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Improving Algebra I STAR test scores through multiplication tables practice and rational number practice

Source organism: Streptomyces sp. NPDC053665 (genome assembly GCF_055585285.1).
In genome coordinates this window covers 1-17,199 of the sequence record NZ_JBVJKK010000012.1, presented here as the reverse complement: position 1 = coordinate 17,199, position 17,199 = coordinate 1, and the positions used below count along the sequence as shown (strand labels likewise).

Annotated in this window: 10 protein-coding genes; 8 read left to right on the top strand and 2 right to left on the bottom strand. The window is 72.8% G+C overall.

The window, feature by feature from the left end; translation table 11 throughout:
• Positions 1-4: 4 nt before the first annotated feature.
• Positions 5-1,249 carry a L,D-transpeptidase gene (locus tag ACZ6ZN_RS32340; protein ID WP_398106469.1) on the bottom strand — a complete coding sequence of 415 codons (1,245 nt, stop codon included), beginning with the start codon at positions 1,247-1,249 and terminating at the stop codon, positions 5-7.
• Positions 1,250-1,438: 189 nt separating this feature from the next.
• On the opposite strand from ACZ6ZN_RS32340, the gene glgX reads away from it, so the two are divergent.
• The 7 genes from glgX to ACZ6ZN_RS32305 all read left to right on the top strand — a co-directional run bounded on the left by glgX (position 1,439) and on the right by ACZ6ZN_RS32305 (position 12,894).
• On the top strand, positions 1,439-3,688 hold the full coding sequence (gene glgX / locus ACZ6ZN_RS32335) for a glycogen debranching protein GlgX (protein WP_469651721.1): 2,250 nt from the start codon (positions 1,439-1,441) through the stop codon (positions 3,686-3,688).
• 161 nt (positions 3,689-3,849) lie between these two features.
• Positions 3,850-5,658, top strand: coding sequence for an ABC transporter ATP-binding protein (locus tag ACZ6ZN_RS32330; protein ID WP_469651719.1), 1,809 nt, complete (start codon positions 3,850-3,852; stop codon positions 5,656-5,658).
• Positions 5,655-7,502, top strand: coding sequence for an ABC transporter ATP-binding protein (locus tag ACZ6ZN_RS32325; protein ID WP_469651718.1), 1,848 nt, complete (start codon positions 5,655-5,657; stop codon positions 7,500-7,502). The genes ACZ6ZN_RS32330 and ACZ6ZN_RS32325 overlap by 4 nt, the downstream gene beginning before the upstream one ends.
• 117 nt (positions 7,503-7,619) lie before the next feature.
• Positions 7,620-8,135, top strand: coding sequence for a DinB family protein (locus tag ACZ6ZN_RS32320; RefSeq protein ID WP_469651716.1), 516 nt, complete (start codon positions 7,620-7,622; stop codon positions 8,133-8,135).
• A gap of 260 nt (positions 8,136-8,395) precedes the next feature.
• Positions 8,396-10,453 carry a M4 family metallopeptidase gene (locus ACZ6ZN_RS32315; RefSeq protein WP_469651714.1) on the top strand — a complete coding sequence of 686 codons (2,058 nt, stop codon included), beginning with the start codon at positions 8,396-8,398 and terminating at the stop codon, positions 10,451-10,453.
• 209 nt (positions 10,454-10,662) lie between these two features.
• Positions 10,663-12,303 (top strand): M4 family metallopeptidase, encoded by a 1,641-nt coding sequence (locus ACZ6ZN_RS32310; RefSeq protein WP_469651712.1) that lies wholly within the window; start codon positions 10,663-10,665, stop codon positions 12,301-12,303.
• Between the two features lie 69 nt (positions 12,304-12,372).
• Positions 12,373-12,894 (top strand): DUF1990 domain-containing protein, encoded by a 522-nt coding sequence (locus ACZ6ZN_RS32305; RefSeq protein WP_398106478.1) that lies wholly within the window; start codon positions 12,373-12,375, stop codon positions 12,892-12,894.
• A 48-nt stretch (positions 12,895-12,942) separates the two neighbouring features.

Only 28% of California students score proficient or higher on their Algebra I STAR test (CDE, 2009). The standards-based movement and the emphasis on enabling all students to score proficient or advanced on the California STAR test have created a high-stakes environment for teachers. Many students enter eighth grade not knowing their multiplication facts and fractions. Statistics also show that many eighth-grade students in California score poorly on the Algebra I STAR test. Though there has been minimal research on the connection between these two phenomena, a strong correlation between not knowing “math basics” and scoring poorly on the Algebra I STAR test would seem plausible. Accordingly, the central research question for this study was: What is the impact of practicing multiplication facts and fractions problems twice a week on a selected group of eighth-grade students’ Algebra I STAR test scores? The author (an eighth-grade math teacher) and another teacher divided the participating students into an experimental group and a control group. The study began on Monday, November 15, 2010, and ended on Friday, February 18, 2011. The control group simply took a pretest at the beginning of the study and then a posttest 11 academic weeks (weeks that each school was in session) later. The experimental group took the same pretest and posttest, but also practiced multiplication facts and fraction problems during the intervening 11-week period. The experimental group took timed multiplication fact and fraction problem quizzes twice per week, each of them lasting 2.5 minutes. These quizzes counted toward the students’ overall math grade as well. There are many ways to improve students’ Algebra I STAR test scores. Practicing multiplication facts and fractions is an already-known, specific strategy to help students better understand math basics. Researchers agree that practicing multiplication facts and fractions is good math pedagogy, but it has not been isolated as a particular practice to help students score higher on problems similar to those on the eighth-grade Algebra I STAR test. Analysis of the results suggests that practicing multiplication facts and fractions problems twice per week helps students score better on problems similar to those on the eighth-grade Algebra I STAR test, although longer-term effects have yet to be studied. I do not know if this practice is effective as a year-round remediation activity.